Mr. Ai has documented his life tirelessly, first on his blog, then on Twitter feeds after the Chinese government shut down the blog. He is admired by many for his ability to organize people into communities in China, as demonstrated through his efforts to get the government to release the names of the 5,000 children killed in the 2008 Sichuan earthquake. These efforts are highlighted in the Frontline documentary. I was amazed by the ingenious way Mr. Ai has of turning the spotlight on government censorship in China -- filming Chinese police filming him, audio recording a violent police attack on himself, filming the government's demolition of his new studio and claiming it as his greatest work art installation -- then putting it all on the internet for the world to see.

Mr. Ai's story is one worth following. Unfortunately, latest reports are that his passport is being held by the Chinese government, thereby preventing him from traveling to the U.S. for an exhibit of his art in Washington, or from starting a job as a professor in Germany. See this article in the New York times:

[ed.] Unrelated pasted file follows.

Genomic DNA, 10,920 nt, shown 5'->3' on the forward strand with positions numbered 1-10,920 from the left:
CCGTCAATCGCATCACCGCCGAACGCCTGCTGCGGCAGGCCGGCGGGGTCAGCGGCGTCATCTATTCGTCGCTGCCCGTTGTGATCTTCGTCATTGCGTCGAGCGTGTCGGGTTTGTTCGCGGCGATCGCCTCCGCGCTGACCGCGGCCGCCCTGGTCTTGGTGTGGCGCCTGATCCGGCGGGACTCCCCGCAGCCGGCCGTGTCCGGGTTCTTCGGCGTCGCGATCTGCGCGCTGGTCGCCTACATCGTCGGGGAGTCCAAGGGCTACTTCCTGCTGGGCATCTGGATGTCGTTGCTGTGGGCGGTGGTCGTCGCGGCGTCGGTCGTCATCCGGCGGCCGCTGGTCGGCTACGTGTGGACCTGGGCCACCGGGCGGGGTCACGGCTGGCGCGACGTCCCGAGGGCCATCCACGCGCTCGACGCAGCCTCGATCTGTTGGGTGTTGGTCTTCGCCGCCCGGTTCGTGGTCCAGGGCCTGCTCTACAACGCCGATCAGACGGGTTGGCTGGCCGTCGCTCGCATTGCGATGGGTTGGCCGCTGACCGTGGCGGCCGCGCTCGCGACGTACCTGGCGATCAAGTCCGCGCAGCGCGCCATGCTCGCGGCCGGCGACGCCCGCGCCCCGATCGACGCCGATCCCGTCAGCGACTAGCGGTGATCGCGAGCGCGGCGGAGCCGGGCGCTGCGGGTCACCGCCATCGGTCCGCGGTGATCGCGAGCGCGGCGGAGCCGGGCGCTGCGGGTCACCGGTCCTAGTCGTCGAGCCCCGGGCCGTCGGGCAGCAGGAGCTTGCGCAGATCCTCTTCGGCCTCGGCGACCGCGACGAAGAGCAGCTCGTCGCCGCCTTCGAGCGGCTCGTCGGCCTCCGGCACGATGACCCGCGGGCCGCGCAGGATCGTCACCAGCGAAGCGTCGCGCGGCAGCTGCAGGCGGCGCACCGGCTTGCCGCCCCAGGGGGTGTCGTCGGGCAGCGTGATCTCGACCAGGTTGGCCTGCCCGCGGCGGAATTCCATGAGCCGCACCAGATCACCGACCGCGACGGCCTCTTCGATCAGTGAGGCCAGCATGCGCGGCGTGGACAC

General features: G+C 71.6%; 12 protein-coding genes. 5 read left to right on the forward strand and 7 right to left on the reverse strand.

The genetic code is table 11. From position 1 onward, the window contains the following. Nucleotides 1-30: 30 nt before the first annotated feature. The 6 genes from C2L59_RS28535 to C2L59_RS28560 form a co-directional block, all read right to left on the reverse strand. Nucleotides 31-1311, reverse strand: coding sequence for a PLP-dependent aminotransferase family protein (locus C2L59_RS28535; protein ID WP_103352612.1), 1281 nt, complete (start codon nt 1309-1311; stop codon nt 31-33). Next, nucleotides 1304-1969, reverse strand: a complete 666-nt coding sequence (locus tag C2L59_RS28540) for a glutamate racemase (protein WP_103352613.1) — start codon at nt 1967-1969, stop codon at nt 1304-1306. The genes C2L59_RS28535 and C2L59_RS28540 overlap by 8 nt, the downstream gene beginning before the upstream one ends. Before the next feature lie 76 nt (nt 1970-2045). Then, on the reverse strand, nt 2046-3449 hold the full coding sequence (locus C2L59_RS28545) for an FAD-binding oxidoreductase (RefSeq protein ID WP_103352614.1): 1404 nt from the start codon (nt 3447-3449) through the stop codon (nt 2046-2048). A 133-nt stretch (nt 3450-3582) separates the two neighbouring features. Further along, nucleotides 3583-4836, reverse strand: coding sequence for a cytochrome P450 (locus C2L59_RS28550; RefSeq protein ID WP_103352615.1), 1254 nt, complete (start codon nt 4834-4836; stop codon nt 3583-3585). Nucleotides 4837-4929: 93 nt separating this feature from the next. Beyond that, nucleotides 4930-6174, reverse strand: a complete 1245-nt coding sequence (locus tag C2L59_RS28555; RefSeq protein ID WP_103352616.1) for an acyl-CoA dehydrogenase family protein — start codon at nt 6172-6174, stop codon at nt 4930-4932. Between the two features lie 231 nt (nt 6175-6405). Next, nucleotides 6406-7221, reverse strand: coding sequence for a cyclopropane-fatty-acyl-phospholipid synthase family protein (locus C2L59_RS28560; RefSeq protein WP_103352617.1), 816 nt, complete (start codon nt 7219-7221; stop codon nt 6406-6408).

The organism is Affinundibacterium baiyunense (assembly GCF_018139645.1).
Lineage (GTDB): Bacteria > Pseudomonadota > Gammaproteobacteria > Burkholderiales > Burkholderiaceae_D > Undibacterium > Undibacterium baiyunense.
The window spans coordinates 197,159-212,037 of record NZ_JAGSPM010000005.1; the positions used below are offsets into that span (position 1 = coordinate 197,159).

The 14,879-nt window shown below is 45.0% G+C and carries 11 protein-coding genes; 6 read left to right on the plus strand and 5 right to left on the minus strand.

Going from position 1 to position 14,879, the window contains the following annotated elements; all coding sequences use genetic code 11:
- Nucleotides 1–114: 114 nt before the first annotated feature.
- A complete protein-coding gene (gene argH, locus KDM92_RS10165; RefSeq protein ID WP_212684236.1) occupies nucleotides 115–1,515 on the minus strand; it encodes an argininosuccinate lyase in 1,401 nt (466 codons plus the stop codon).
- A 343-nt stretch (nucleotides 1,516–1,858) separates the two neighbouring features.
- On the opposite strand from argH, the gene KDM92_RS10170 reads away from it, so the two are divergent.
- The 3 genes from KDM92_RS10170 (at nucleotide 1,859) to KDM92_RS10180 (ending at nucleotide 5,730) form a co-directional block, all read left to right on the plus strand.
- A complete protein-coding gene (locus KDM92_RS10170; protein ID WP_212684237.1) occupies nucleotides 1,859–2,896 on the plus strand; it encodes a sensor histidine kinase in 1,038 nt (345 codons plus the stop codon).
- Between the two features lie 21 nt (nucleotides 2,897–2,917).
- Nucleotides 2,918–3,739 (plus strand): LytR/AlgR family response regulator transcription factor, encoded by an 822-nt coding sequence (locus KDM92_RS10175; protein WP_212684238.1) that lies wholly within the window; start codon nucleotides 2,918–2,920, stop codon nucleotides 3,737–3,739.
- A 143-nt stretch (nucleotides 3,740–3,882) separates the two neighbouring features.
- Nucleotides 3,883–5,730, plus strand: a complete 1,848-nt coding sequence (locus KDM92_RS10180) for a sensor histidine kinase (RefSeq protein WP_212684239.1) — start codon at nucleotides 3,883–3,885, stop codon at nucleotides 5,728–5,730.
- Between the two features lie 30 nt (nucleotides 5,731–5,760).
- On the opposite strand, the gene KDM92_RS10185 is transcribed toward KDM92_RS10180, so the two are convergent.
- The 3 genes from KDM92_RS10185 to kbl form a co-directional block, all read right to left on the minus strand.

- Peggy

Chinese Cooking Lab

Paige & Peggy's Chinese Cooking Lab

We've been trying to get together since our return from China in May to experiment with Chinese dishes. Finally, on the last day of summer we spent a lovely afternoon in Paige's kitchen slicing, dicing, chopping, tasting, cooking, and brainstorming ideas for articles and presentations related to our excellent Chinese adventure.

By now you all know how much Paige likes to take food pictures. Although we didn't use the zucchini or brussel sprouts, they do add  nicely to the vegetable composition.

We finally found the time to try some of the recipes (or approximations) we enjoyed on our China trip!

Our menu consisted of: Szechwan Eggplant Stir-Fry, Fried Rice, and Dry-fried Green Beans.

Szechwan Eggplant Stir-Fry - an adaptation of a recipe Paige found on the Food Network web site

This is what five Asian eggplants look like when halved and sliced. But don't be alarmed. They cook down quite a bit.